It’s hard not to pity new employees at the office. On those first few days, they’re often pretty nervous—with no idea of where anything is, what they’re supposed to be doing, or if they’re meeting expectations.

Thankfully, you’re there to help. You’ve worked at the company for a few years, which means you know the lay of the land. You have all the information that those office newbies need to succeed in their new roles.

But as experienced as you are, training a new hire isn’t a one-way street. There are actually a few things you could stand to learn from a brand new employee—things that can actually advance your career.

1. Never Stop Asking the Hard (and Obvious) Questions

Once you’ve worked in the same place for a few years, some things simply become the norm. You do things a certain way because that’s the way you’ve always done them—no questions asked.

The other day, for example, I attended a department-wide meeting where we talked about the results of the latest trade show we’d attended. The lead for that show talked through our fabulous new display, the snacks and beverages we’d handed out, and how many people walked through our booth—and at the end, quickly glossed over the fact that we’d generated just 300 leads from the event.

Immediately after the meeting, our newest team member approached our boss and asked, “Is that normal? Three hundred leads seems like a pretty small number for what we invested in attending the show.”

She was right—but no one else had brought up the issue because that was simply the norm. In many offices, new employees are often the only ones willing to question what everyone else has learned to just go along with.

Lesson Learned

New employees can often see beyond what the rest of the team sees as “normal.” In an attempt to better understand their role and the mission of the department, they’ll ask the most obvious questions—simply because they’re curious.

But honestly, that’s what every employee should be doing. Even the most seasoned employees should be able to look critically at their company’s processes and results and ask themselves, “What could we be doing better?”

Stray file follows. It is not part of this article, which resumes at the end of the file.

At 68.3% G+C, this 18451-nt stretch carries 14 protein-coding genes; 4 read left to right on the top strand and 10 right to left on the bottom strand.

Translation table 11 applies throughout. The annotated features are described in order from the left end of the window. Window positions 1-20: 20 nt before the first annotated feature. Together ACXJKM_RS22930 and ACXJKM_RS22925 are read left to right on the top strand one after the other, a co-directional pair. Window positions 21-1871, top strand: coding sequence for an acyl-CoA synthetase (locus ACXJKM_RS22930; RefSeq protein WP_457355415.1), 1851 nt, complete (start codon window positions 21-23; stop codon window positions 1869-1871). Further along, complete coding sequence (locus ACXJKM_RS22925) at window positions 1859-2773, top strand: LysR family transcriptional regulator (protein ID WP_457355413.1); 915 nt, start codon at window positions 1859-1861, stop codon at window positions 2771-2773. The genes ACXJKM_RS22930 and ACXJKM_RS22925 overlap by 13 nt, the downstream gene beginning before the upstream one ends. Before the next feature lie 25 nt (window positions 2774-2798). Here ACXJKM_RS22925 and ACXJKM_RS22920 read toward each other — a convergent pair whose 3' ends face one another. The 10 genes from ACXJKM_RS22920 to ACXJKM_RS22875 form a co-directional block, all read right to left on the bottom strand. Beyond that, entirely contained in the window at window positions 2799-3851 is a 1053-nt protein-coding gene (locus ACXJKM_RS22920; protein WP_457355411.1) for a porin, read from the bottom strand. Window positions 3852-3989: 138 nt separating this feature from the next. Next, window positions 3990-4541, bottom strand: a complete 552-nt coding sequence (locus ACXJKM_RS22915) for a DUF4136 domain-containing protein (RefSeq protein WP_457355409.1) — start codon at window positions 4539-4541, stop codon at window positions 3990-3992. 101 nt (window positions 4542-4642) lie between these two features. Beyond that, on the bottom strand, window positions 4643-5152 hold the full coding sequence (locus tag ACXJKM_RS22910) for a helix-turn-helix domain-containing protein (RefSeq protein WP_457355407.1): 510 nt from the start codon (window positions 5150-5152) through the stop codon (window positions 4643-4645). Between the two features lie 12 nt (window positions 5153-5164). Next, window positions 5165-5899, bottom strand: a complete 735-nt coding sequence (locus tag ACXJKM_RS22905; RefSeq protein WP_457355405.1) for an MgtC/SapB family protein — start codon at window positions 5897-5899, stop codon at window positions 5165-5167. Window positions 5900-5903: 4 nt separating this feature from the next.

2. Don’t Be Afraid to Take Risks

I’d been writing my company’s internal, employee-facing newsletter for about a year when we hired a new writer in my department and decided to transition that assignment to her. I was ecstatic—the internal newsletter tended to be pretty boring; it was sort of a running joke that no one in the company actually read it.

To hand off the project, I prepared to meet with the new hire and explain to her how I compiled it each week as well as where I found the stories—but before I could even start, she was sharing ideas about what she wanted to do with it. In fact, she’d already started talking to people in other departments to find out what they wanted to read about in the newsletter and how she could improve it.

It was quite the wake-up call. For a year, I’d been doing the bare minimum to get the newsletter out weekly, but a new employee—who’d been with the department for just a week—was champing at the bit to take a risk and do something different.

Lesson Learned

Abiding by the status quo may get you by, but it probably won’t get you ahead. New employees often bring new ideas and aren’t afraid of suggesting ways to do things differently—and often, better. But as you get settled in your job, you can easily become settled in your ways and let your innovation and creativity take a back seat.

Instead, you should strive to look at your projects and assignments with the eyes of a brand new employee, asking yourself, “If there were no rules, how would I approach this?”

3. There’s No Time to Waste

How often do you see new employees goofing off on Facebook or pulling out their phone to answer a text? Almost never. Admittedly, this may partially because they’re not sure what the office norms are regarding cell phones and social media—but for the most part, it’s because they’re eager to fill their time with meaningful work.

New employees want to do whatever needs to be done. They start with their to-do list, and when that’s done, they ask their co-workers and boss what else they can help with. And even if that turns up no extra assignments, they figure out something useful to do. Just the other day, a new hire at my office had a few minutes to spare, so he poked around online finding recent articles that mentioned our company—one in a not-so-positive light. He emailed it to my boss and the rest of the team, asking how to best address the customer who wrote it.

What would I have done? Probably pulled out my phone to scroll through Instagram.

Lesson Learned

Sure, part of the perk of being a long-standing employee is that you know what’s acceptable—and maybe, a few minutes on Twitter or Facebook is perfectly fine. It’s actually nice to take a breather from your work every so often throughout the day.

The lesson here is that no mater how long you’ve been at the company, you should still be hungry—eager for new projects and responsibilities, willing to lend a hand wherever it’s needed, and driven to help the company in every spare minute you have. That’s the kind of motivation and leadership that’s going to advance your career.

It’s nice to be at the top looking down, but don’t get too comfortable. Embracing the eagerness and audacity of a brand new employee could be just the boost your career needs.

Photo of puzzle pieces courtesy of Shutterstock.